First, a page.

THE STORY OF MOUNT LONGONOT
story of two characters
who ventured into the crater of Mount Longonot
[ AND, without the aid of Coors, Tusker, or Bud-dumber ]
This story takes place in about 1960 when I was a student at Rift Valley Academy in Kenya. The school was a boarding school for missionaries' kids. Someone in the RVA staff organized a hike up Mount Longonot. Bob Capen and I decided it would make a better Saturday than sitting in our dorm rooms all day, so we joined the excursion. We all climbed a well worn trail to the top from the north side, which is the direction from which you are viewing the picture (north being to your back, and looking south).
Bob Capen and I would have come up to the crater at the lower center of the photo. We then followed the very top of the rim on a well worn path moving to the right. At about the center of the right curve in the photo, we climbed down into the crater where there is a steam jet. If you take along your potatoes and a lump of meat in a mess bag, you can cook your lunch by hanging it down the steam jet, or so I am told. Bob Capen and I then crossed the bottom of the crater from right to left right across the center of the photo. The plants in the bottom of the crater were a pale dull green, and every plant, though technically alive, broke as if it had died. This must have been due to the mineral content from the lava dissolved into the ground water.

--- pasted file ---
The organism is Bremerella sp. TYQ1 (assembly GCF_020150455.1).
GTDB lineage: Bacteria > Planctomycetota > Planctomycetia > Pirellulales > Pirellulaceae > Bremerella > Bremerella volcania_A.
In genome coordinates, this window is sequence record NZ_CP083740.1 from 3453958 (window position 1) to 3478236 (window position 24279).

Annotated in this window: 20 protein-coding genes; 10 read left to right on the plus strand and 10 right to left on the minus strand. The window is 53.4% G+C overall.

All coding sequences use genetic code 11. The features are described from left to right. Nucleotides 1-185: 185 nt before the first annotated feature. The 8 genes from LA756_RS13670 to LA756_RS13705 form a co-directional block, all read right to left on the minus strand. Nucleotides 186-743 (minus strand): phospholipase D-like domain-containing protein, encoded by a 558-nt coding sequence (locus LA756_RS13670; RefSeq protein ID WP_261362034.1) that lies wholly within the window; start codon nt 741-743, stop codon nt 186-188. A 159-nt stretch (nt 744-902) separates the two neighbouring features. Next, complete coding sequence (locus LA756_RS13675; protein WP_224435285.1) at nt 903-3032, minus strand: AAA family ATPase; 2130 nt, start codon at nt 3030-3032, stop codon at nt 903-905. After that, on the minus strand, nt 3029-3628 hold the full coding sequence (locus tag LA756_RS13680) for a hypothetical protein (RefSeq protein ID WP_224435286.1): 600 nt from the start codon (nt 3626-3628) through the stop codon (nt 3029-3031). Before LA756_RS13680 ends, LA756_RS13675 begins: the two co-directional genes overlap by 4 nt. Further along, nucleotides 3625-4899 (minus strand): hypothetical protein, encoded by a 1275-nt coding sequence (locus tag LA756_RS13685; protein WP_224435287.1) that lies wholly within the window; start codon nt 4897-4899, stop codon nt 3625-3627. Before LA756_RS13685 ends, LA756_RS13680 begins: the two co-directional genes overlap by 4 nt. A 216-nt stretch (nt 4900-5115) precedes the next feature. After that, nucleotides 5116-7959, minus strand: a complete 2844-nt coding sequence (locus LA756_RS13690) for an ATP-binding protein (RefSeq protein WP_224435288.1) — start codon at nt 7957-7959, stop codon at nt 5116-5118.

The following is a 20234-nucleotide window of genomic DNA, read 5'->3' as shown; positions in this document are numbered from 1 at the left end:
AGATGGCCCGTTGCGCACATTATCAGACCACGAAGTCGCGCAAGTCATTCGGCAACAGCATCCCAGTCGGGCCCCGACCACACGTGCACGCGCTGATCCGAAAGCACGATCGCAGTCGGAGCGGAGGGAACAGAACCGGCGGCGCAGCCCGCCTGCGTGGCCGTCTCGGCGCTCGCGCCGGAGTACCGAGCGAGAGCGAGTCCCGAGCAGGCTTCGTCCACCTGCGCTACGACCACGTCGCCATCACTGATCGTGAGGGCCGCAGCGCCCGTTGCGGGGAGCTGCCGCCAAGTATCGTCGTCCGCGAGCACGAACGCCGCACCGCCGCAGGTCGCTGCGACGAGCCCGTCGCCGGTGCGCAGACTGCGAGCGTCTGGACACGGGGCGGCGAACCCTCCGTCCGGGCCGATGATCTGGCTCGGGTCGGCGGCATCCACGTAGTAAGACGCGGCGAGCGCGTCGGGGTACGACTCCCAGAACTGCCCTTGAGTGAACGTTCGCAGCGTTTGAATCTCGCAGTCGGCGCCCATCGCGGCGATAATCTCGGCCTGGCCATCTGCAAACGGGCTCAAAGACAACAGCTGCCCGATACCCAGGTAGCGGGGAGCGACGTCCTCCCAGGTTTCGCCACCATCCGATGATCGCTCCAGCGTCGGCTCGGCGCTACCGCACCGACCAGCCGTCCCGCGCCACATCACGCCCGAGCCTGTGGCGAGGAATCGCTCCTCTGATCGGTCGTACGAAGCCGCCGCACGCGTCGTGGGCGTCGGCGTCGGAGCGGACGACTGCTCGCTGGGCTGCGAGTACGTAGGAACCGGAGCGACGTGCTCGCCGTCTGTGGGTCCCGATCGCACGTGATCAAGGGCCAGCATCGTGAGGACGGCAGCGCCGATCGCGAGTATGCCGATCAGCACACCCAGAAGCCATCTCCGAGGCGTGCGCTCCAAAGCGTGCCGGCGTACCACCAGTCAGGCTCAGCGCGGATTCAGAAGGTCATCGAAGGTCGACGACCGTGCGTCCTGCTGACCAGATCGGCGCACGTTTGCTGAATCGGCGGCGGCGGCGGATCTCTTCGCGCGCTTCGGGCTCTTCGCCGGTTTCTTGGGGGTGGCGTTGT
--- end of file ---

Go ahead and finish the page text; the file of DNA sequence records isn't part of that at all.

The ground was nothing but boulders all the way across, and it was porous. We did not bother to stop and feel the boulders as we jumped from boulder to boulder all the way across. We discovered, only after reaching the far side of the crater, that the boulders we had been hopping over were not ordinary pumice. The holes in the rock were about one sixteenth to one eighth inch, and the edges of the holes were very sharp. I had on a new pair of tennis shoes, and by the time I reached the far left of the crater, the soles of the tennis shoes were paper thin. It was a very close thing that we were not hurt by falling or our shoes wearing through.
We had the notion that we could beat the rest of the hiking party as they walked around the rim on the path on the top edge. Were we ever wrong. We were exhausted as we tried to climb the far left of the crater. We slid back two steps for every three we took, and the brush broke as we tried to hold onto it. By the time we made it to the bottom of the mountain, the group we were with was very disgusted with us, for they had waited for some time for us heroes to come gasping down the mountain.
out a better picture of the whole peak area.
Second good view.
Good photo from RVA framed in eucalyptus trees.
The hike described and a distant photo of the mountain.
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